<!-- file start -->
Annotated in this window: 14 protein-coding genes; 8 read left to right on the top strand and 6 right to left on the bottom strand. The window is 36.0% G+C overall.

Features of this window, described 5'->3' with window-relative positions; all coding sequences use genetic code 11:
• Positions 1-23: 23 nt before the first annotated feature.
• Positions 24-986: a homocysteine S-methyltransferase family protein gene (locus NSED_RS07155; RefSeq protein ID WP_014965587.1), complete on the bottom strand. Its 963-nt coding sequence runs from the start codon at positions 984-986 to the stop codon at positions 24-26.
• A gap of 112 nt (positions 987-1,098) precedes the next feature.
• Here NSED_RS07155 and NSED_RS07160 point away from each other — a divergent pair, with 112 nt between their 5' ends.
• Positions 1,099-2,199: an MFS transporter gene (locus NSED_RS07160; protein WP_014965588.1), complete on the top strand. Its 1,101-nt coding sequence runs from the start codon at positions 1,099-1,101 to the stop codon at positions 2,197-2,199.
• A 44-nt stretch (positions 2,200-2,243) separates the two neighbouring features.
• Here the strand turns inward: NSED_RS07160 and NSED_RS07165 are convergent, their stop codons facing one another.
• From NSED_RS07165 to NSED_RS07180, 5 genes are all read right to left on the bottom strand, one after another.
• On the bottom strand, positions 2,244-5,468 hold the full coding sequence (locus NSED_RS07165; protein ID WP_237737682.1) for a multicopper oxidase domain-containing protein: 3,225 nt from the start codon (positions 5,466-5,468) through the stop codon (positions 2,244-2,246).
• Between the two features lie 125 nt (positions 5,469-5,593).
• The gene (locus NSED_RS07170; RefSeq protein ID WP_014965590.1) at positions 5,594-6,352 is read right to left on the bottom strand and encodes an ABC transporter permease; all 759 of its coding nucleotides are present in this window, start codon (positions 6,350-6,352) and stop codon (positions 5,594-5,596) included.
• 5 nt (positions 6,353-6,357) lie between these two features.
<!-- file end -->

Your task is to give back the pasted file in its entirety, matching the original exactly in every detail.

Annotated in this window: 14 protein-coding genes; 8 read left to right on the top strand and 6 right to left on the bottom strand. The window is 36.0% G+C overall.

Features of this window, described 5'->3' with window-relative positions; all coding sequences use genetic code 11:
• Positions 1-23: 23 nt before the first annotated feature.
• Positions 24-986: a homocysteine S-methyltransferase family protein gene (locus NSED_RS07155; RefSeq protein ID WP_014965587.1), complete on the bottom strand. Its 963-nt coding sequence runs from the start codon at positions 984-986 to the stop codon at positions 24-26.
• A gap of 112 nt (positions 987-1,098) precedes the next feature.
• Here NSED_RS07155 and NSED_RS07160 point away from each other — a divergent pair, with 112 nt between their 5' ends.
• Positions 1,099-2,199: an MFS transporter gene (locus NSED_RS07160; protein WP_014965588.1), complete on the top strand. Its 1,101-nt coding sequence runs from the start codon at positions 1,099-1,101 to the stop codon at positions 2,197-2,199.
• A 44-nt stretch (positions 2,200-2,243) separates the two neighbouring features.
• Here the strand turns inward: NSED_RS07160 and NSED_RS07165 are convergent, their stop codons facing one another.
• From NSED_RS07165 to NSED_RS07180, 5 genes are all read right to left on the bottom strand, one after another.
• On the bottom strand, positions 2,244-5,468 hold the full coding sequence (locus NSED_RS07165; protein ID WP_237737682.1) for a multicopper oxidase domain-containing protein: 3,225 nt from the start codon (positions 5,466-5,468) through the stop codon (positions 2,244-2,246).
• Between the two features lie 125 nt (positions 5,469-5,593).
• The gene (locus NSED_RS07170; RefSeq protein ID WP_014965590.1) at positions 5,594-6,352 is read right to left on the bottom strand and encodes an ABC transporter permease; all 759 of its coding nucleotides are present in this window, start codon (positions 6,350-6,352) and stop codon (positions 5,594-5,596) included.
• 5 nt (positions 6,353-6,357) lie between these two features.